Guts Club’s Folkish New Song Gives Losers Something to Cry About

Our brains are dumb. Some people sneeze when they go out into sunlight because their optic nerve or whatever gets mixed up and sends a signal to the brain that it needs to sneeze. You can (allegedly) train yourself out of almost any habit by repeating the correct behavior for about 21 days. Does it work? I don’t know! But I’ve already slept through four “wake up earlier” alarms this week and it’s only Tuesday.

Lindsey Baker, who fronts the band, is a Philadelphia-raised artist living in New Orleans by way of Brooklyn who understands the nuanced stupidity of the human brain about as well as one could. Her forthcoming album, Trench Foot, is all about it. Today, we’re premiering “Pansy From the Hills,” a subdued song. Baker told Noisey a little about the song and answered a few lingering questions we had about her record.

“Growing up, I was scared to death of my father,” Baker said of the song. “He was a body builder (that’s him on the cover of my first album, The Arm Wrestling Tournament), he was impatient, and supposedly he had been a really bad kid—so he took no bullshit from anyone, especially me. If I would fuss or cry over something not going my way or whatever little kids get upset about he would hold up his giant, square palm and say, “I’ll give you something to cry about.” I don’t have kids but I’ve dated some genuinely stupid people. “Pansy From the Hills” is a meditation on actually giving those people something to cry about.”

Noisey: Trench Foot is your third record. Do you feel like you have the hang of it now?

Lindsey Baker: After three albums I realized that confidence is a powerful tool that I should constantly push towards the foreground in my music. I’ve spent too long on the sidelines watching cishet dudes forcefully distribute their weight in every direction so they are essentially engulfing whole stages and entire audiences. I’ve learned to take absolute pride in all of this because it’s the only thing I’ll every truly own.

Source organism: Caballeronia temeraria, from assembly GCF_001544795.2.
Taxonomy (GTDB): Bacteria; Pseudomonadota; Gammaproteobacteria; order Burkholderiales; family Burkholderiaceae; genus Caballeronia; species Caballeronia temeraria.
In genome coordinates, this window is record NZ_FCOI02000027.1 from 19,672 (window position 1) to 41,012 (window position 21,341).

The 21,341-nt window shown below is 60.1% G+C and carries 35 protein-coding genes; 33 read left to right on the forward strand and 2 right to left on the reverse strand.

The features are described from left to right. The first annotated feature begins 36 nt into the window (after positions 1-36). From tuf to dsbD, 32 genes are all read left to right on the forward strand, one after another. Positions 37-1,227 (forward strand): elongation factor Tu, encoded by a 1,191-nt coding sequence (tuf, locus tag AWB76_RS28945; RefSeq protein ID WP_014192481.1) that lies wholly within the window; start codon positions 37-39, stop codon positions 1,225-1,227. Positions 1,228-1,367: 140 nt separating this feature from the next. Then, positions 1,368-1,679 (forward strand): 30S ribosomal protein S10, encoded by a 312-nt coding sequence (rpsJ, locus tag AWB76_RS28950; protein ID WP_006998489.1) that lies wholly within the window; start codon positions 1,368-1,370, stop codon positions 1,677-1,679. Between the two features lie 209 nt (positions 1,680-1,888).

With Trench Foot there was a decision to replace the demure, shakiness in previous albums with a command over my writing and my performance. I’ve stopped letting dudes tell me how much reverb I should use and with that comes a certain confidence that’s endlessly liberating.

Many of your songs and videos feature dark humor (which I love). At the risk of sounding too “welcome to my twisted mind,” why do you think you gravitate toward that kind of writing?
Before I was doing Guts Club I was working visually, painting absurd banners to hang on fences and making ridiculous videos with me singing the saddest cover songs I could possibly think of. At the time I thought I was a serious artist but people would always comment on the dark, underlining humor in my work. I don’t know if it’s that I find all aspects of everything ever to be a little bit funny, if they actually are funny, or if I’m just an actual monster.

Leon Payne wrote a song Eddie Noack sang called “Psycho,” a song that people usually find more sobering than funny. “Psycho” is wild and I thought it was a weird joke the first time I heard it. It seemed like a parody of a parody, but whatever it was, I needed to heard it like, 45 times. I’ve always loved the way Vic Chesnutt made a song about retiring in Florida sound as bleak as dying alone on the moon. In “Rabbit Box,” Chesnutt plainly sings about shooting birds as a kid, “it was two pigeons that fell like beanbags into the weeds/ well they sure looked like doves to me.” In the Scout Niblett song, “Gun,” she’s literally warning an estranged lover that she’s thinking about buying a gun, “a nice little silver one,” most assuredly for the purpose of shooting him. These songs are excruciatingly dark but its music I always come back to. Life is a horrifying disgusting place, it’s also weirdly funny. I’m just making music I would want to listen to or accidentally find on those days when everything feels bogus.

You featured country-leaning sounds in your previous album and expanded on them on Trench Foot while going electric. What lead you to those musical choices?
There’s a gorgeous sense of integrity in classic country and outlaw music but that pretty much exists only in traditions structured around spaces where I feel unsafe or like an outsider. I connect with a lot of the tropes in old country music so much that I’ve just extracted and repurposed the stuff that stands out to me. It’s like watching a concert through a window outside the venue- I’m safer outside but that doesn’t mean I won’t take what I heard and loved and use it to tell my own weird stories.

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